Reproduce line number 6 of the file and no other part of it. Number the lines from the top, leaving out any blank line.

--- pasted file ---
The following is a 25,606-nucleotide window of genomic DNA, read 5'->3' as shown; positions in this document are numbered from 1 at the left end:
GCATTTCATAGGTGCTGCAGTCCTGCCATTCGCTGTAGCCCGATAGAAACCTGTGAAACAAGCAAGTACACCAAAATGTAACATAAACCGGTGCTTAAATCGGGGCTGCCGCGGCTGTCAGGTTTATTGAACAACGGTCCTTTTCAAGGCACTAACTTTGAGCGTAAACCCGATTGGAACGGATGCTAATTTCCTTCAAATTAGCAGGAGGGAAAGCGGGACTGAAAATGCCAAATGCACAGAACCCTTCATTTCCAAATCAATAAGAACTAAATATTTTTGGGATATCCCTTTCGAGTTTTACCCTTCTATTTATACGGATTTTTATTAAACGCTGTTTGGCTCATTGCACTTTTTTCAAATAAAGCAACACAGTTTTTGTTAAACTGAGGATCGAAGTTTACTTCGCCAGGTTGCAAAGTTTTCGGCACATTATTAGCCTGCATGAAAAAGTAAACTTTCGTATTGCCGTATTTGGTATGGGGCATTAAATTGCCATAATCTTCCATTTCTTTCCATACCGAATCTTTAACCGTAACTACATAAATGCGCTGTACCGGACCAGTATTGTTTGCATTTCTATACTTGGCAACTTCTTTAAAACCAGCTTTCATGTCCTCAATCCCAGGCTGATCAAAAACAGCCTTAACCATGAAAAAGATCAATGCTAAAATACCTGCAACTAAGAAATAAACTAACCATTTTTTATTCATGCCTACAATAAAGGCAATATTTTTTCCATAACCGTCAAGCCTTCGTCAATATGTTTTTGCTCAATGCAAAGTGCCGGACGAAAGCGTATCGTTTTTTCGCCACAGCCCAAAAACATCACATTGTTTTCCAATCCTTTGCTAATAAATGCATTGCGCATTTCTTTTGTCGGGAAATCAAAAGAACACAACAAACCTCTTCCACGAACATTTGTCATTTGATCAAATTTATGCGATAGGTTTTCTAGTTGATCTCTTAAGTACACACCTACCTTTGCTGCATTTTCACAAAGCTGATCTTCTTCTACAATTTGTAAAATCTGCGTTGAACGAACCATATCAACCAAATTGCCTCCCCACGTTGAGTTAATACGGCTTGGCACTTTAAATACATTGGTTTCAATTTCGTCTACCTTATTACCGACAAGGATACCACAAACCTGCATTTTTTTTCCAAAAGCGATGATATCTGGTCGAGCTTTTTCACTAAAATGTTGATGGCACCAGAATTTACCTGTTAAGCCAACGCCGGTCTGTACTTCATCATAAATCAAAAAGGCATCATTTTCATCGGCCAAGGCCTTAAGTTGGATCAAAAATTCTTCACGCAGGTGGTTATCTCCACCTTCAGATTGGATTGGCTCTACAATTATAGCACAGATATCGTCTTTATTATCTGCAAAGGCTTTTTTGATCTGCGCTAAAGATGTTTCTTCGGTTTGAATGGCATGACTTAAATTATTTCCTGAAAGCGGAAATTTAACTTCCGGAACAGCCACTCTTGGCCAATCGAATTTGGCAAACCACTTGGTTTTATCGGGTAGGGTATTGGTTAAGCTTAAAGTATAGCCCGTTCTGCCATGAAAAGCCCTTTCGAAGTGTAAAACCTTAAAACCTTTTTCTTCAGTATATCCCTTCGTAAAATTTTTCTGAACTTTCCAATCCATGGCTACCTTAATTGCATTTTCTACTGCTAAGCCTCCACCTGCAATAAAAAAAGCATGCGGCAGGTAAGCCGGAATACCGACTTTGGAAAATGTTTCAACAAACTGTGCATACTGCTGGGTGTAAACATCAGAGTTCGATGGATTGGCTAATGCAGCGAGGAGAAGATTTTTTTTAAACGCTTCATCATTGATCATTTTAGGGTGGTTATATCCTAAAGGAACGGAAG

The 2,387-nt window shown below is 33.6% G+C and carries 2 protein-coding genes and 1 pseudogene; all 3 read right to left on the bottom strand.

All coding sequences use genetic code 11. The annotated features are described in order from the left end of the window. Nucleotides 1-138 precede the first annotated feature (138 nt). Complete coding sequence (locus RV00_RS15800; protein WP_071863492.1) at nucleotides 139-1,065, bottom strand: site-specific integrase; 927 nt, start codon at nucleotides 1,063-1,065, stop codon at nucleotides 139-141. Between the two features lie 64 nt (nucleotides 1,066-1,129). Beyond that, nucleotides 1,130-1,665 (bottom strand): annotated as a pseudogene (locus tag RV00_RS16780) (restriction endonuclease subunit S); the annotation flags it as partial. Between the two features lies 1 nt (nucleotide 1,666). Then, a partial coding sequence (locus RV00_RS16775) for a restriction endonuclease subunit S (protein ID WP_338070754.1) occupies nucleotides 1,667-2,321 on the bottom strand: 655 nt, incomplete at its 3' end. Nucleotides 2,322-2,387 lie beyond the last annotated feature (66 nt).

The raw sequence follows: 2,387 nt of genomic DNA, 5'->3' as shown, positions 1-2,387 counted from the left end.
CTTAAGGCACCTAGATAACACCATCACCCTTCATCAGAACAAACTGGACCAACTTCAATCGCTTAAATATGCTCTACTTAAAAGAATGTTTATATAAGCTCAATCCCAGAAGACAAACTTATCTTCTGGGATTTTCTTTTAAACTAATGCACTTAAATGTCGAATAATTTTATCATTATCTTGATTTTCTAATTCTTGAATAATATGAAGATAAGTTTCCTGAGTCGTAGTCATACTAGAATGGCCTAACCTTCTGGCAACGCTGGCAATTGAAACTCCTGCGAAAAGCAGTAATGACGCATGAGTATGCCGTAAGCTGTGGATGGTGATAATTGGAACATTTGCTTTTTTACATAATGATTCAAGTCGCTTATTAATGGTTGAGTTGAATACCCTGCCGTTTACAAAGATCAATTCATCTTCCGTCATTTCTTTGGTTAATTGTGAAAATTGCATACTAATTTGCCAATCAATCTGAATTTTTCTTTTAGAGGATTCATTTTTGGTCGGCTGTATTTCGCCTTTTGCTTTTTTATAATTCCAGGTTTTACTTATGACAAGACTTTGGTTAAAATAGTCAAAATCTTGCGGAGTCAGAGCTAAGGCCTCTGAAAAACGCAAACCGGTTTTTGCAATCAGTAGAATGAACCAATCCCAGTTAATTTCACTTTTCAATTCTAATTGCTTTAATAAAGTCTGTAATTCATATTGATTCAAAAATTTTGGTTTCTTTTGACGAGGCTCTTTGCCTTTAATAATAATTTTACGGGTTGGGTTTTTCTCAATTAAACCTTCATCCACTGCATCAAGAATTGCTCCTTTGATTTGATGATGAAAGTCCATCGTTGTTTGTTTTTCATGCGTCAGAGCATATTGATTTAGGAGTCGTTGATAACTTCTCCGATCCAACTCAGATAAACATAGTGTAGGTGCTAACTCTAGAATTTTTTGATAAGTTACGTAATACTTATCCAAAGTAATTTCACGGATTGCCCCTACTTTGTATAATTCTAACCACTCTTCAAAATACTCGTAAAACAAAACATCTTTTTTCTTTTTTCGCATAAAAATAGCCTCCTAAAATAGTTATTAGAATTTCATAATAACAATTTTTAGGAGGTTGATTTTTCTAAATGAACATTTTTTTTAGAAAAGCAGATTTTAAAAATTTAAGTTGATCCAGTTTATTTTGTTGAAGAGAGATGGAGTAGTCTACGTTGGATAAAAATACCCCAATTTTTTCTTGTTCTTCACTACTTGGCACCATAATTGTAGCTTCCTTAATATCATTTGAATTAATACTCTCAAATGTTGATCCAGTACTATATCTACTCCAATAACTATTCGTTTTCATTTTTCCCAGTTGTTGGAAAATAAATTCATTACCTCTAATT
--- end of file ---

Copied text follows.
CTTAAGGCACCTAGATAACACCATCACCCTTCATCAGAACAAACTGGACCAACTTCAATCGCTTAAATATGCTCTACTTAAAAGAATGTTTATATAAGCTCAATCCCAGAAGACAAACTTATCTTCTGGGATTTTCTTTTAAACTAATGCACTTAAATGTCGAATAATTTTATCATTATCTTGATTTTCTAATTCTTGAATAATATGAAGATAAGTTTCCTGAGTCGTAGTCATACTAGAATGGCCTAACCTTCTGGCAACGCTGGCAATTGAAACTCCTGCGAAAAGCAGTAATGACGCATGAGTATGCCGTAAGCTGTGGATGGTGATAATTGGAACATTTGCTTTTTTACATAATGATTCAAGTCGCTTATTAATGGTTGAGTTGAATACCCTGCCGTTTACAAAGATCAATTCATCTTCCGTCATTTCTTTGGTTAATTGTGAAAATTGCATACTAATTTGCCAATCAATCTGAATTTTTCTTTTAGAGGATTCATTTTTGGTCGGCTGTATTTCGCCTTTTGCTTTTTTATAATTCCAGGTTTTACTTATGACAAGACTTTGGTTAAAATAGTCAAAATCTTGCGGAGTCAGAGCTAAGGCCTCTGAAAAACGCAAACCGGTTTTTGCAATCAGTAGAATGAACCAATCCCAGTTAATTTCACTTTTCAATTCTAATTGCTTTAATAAAGTCTGTAATTCATATTGATTCAAAAATTTTGGTTTCTTTTGACGAGGCTCTTTGCCTTTAATAATAATTTTACGGGTTGGGTTTTTCTCAATTAAACCTTCATCCACTGCATCAAGAATTGCTCCTTTGATTTGATGATGAAAGTCCATCGTTGTTTGTTTTTCATGCGTCAGAGCATATTGATTTAGGAGTCGTTGATAACTTCTCCGATCCAACTCAGATAAACATAGTGTAGGTGCTAACTCTAGAATTTTTTGATAAGTTACGTAATACTTATCCAAAGTAATTTCACGGATTGCCCCTACTTTGTATAATTCTAACCACTCTTCAAAATACTCGTAAAACAAAACATCTTTTTTCTTTTTTCGCATAAAAATAGCCTCCTAAAATAGTTATTAGAATTTCATAATAACAATTTTTAGGAGGTTGATTTTTCTAAATGAACATTTTTTTTAGAAAAGCAGATTTTAAAAATTTAAGTTGATCCAGTTTATTTTGTTGAAGAGAGATGGAGTAGTCTACGTTGGATAAAAATACCCCAATTTTTTCTTGTTCTTCACTACTTGGCACCATAATTGTAGCTTCCTTAATATCATTTGAATTAATACTCTCAAATGTTGATCCAGTACTATATCTACTCCAATAACTATTCGTTTTCATTTTTCCCAGTTGTTGGAAAATAAATTCATTACCTCTAATT